(Self Released – March 3, 2015)
Review by Will Flourance
The record begins with a choral intro that explodes into the group’s classic opener “Afria Talks to You”. A three note climb shoots off like a staggered roman candle, followed by sizzling and soulful guitar lick that almost talks. A steady knocking tom rhythm informs us that we are now entering some sort of exotic land, even without knowing the title of the song. It’s this sort of evocative pop magic that pulls you into the world Marion has built.
His lead melodies range from breezy homespun murmurs of sliding steel to knuckle-clenching bursts of psychedelic pyromania. Altogether the sound lands between the comforting hum of rust belt twangers like David Lindley and the red-hot special effects of Ratatat. A listen to Delicate Steve’s dense studio efforts may leave you wondering how the band is able to translate their sound to a live show. Though Marion hits his notes with flare and poignancy, his melodies rely entirely on accompaniment. The rhythm section acts as a magnetic core for the performance, with effortless blend between Adam Pumilia’s bass grooves and Jeremy Gustin’s tribal trap set assaults. Even Keyboardist Christian Peslask gets a shining moment on slow-jam “Two Lovers” with an otherworldly keyboard line that evokes a tranquil waterfall on some alien landscape.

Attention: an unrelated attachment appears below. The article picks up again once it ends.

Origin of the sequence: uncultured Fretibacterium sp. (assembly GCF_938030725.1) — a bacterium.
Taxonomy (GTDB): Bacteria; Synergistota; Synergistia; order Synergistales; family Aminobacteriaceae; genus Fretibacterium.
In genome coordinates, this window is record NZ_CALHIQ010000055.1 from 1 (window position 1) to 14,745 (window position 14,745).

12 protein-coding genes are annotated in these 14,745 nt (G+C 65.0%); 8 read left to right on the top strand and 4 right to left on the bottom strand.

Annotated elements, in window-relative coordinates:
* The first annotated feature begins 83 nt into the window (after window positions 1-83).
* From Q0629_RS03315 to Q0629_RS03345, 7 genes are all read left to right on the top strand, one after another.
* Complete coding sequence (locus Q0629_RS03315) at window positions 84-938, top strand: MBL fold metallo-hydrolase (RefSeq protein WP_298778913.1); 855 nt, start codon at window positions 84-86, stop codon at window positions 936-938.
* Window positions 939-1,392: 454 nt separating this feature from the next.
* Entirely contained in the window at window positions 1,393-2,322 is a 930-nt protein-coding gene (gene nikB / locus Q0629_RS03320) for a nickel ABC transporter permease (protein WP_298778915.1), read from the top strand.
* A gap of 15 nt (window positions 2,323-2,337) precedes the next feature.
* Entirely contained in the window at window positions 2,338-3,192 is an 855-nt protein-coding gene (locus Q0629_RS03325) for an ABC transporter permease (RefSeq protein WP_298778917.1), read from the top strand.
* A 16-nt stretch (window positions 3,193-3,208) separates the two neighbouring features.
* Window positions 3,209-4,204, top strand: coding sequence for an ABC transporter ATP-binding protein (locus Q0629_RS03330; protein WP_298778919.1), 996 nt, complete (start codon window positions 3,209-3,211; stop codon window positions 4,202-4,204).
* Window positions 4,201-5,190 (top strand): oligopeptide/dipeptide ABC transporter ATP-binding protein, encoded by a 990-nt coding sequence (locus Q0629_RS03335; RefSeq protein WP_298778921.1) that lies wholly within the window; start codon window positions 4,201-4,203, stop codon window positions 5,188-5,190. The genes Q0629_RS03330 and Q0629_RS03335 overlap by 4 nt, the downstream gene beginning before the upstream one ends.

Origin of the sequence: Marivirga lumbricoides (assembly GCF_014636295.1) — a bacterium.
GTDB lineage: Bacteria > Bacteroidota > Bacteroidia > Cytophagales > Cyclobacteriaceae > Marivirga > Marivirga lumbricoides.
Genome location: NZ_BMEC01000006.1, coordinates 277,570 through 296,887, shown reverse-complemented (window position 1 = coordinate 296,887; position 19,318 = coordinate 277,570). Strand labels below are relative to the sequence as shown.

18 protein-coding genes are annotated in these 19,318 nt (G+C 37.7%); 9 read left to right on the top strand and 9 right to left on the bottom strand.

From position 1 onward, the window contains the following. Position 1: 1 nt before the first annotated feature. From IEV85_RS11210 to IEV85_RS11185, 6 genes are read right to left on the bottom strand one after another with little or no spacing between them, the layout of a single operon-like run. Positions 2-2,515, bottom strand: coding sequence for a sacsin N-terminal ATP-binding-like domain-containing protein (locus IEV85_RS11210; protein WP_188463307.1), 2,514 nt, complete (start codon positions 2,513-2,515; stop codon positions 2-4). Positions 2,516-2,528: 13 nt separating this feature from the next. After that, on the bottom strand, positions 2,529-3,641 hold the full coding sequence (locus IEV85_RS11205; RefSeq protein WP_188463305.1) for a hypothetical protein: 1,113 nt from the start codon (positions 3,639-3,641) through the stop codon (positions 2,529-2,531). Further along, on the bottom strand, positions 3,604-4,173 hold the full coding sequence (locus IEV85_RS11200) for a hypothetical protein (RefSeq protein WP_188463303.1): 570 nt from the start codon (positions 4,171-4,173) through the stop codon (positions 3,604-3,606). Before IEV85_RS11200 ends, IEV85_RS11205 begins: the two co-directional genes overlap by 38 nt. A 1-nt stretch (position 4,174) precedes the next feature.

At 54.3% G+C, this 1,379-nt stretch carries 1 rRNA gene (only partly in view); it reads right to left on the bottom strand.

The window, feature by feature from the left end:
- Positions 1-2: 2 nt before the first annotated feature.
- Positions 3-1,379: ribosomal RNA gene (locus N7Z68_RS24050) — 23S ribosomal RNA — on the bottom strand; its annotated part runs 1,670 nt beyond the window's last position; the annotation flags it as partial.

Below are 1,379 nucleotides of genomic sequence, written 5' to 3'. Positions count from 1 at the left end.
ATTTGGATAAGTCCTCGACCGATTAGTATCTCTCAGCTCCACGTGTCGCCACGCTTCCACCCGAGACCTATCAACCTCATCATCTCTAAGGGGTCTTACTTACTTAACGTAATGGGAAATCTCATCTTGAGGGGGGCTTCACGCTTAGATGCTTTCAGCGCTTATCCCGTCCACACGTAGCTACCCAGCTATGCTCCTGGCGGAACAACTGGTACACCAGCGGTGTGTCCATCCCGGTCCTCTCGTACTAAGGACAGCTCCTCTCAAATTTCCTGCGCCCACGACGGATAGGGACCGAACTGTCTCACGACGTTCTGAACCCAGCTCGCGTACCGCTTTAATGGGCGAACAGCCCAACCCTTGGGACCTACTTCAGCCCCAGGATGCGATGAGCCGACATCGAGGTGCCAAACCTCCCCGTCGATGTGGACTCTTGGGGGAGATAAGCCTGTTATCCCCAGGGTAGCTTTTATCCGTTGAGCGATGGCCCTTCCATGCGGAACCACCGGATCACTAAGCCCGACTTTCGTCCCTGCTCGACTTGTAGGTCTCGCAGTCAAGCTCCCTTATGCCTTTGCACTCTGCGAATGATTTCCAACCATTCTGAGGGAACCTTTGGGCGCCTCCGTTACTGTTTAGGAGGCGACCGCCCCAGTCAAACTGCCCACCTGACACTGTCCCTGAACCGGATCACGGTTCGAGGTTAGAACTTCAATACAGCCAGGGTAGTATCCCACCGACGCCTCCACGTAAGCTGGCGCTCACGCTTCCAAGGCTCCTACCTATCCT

Despite the experiential highs and tinge of romance to the performance, a few kinks are worth noting. On the band’s more tight-angled arrangements, backing members simply find themselves thrashing around corners to the next groove. This is most prominent on “Wondervisions”, in which Marion switches to keys with an offbeat melody, leaving his rhythm section staggering nearly a quarter step behind. A couple songs like “Sugar Splash” and “Wally Wilder” don’t hit the explosive dynamics of their studio-recorded counterparts. This can be attributed to the limits of a stripped down instrumentation that simply cannot erupt quite the way a polished wall of layers can.
Perhaps Live’s greatest takeaway is the audacity of Marion and and his fellow bandmates to bring their music to a live setting as a four-piece wrecking crew. The majority of the performance delivers an incredibly faithful live adaptation, even with some of the more complex works in the Delicate Steve catalogue. Fascinatingly, this primarily instrumental outfit favors dead-on renditions over jam-heavy reductions, affirming Marion’s commitment to melody. Where many lead guitarists would venture off into face-melting solos, Marion leaves his note progressions intact, only making minor changes to phrasing and timing for pure theatrics. Given that Live in Las Vegas is a live record, it is a fine retrospective glance at the band’s career thus far. As Marion has given indication that the group’s next studio effort will be a collaboration-heavy change in direction, this performance may serve in years to come as a sentimental time capsule for the group’s original form. For those fortunate enough to have seen the daring feats of a Delicate Steve show, enjoy your souvenir.